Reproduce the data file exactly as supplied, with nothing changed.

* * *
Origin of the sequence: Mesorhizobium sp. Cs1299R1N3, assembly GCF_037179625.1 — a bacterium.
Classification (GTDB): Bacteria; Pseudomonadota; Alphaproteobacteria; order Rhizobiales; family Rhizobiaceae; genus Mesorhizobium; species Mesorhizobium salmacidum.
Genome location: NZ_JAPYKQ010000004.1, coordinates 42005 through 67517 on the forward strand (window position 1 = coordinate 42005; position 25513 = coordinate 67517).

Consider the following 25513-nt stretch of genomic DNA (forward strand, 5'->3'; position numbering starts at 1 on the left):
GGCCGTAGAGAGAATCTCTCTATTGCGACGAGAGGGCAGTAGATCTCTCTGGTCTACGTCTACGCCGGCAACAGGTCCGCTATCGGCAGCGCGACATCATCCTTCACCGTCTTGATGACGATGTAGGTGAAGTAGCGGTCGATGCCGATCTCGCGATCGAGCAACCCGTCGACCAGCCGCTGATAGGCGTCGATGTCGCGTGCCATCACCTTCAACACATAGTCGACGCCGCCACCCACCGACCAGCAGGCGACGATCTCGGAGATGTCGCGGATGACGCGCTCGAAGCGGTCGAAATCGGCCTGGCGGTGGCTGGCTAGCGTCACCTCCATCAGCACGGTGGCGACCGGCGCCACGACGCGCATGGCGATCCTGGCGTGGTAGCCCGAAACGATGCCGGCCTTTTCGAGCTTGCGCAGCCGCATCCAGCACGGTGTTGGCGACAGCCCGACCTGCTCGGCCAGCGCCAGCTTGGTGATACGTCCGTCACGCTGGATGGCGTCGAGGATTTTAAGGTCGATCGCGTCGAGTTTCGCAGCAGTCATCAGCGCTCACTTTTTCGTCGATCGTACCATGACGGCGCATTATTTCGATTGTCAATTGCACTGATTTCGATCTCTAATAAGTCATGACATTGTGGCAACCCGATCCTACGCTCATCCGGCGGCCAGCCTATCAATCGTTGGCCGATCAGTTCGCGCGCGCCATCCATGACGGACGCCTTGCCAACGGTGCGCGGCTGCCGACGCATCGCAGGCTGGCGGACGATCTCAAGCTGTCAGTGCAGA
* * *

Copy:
Origin of the sequence: Mesorhizobium sp. Cs1299R1N3, assembly GCF_037179625.1 — a bacterium.
Classification (GTDB): Bacteria; Pseudomonadota; Alphaproteobacteria; order Rhizobiales; family Rhizobiaceae; genus Mesorhizobium; species Mesorhizobium salmacidum.
Genome location: NZ_JAPYKQ010000004.1, coordinates 42005 through 67517 on the forward strand (window position 1 = coordinate 42005; position 25513 = coordinate 67517).

Consider the following 25513-nt stretch of genomic DNA (forward strand, 5'->3'; position numbering starts at 1 on the left):
GGCCGTAGAGAGAATCTCTCTATTGCGACGAGAGGGCAGTAGATCTCTCTGGTCTACGTCTACGCCGGCAACAGGTCCGCTATCGGCAGCGCGACATCATCCTTCACCGTCTTGATGACGATGTAGGTGAAGTAGCGGTCGATGCCGATCTCGCGATCGAGCAACCCGTCGACCAGCCGCTGATAGGCGTCGATGTCGCGTGCCATCACCTTCAACACATAGTCGACGCCGCCACCCACCGACCAGCAGGCGACGATCTCGGAGATGTCGCGGATGACGCGCTCGAAGCGGTCGAAATCGGCCTGGCGGTGGCTGGCTAGCGTCACCTCCATCAGCACGGTGGCGACCGGCGCCACGACGCGCATGGCGATCCTGGCGTGGTAGCCCGAAACGATGCCGGCCTTTTCGAGCTTGCGCAGCCGCATCCAGCACGGTGTTGGCGACAGCCCGACCTGCTCGGCCAGCGCCAGCTTGGTGATACGTCCGTCACGCTGGATGGCGTCGAGGATTTTAAGGTCGATCGCGTCGAGTTTCGCAGCAGTCATCAGCGCTCACTTTTTCGTCGATCGTACCATGACGGCGCATTATTTCGATTGTCAATTGCACTGATTTCGATCTCTAATAAGTCATGACATTGTGGCAACCCGATCCTACGCTCATCCGGCGGCCAGCCTATCAATCGTTGGCCGATCAGTTCGCGCGCGCCATCCATGACGGACGCCTTGCCAACGGTGCGCGGCTGCCGACGCATCGCAGGCTGGCGGACGATCTCAAGCTGTCAGTGCAGA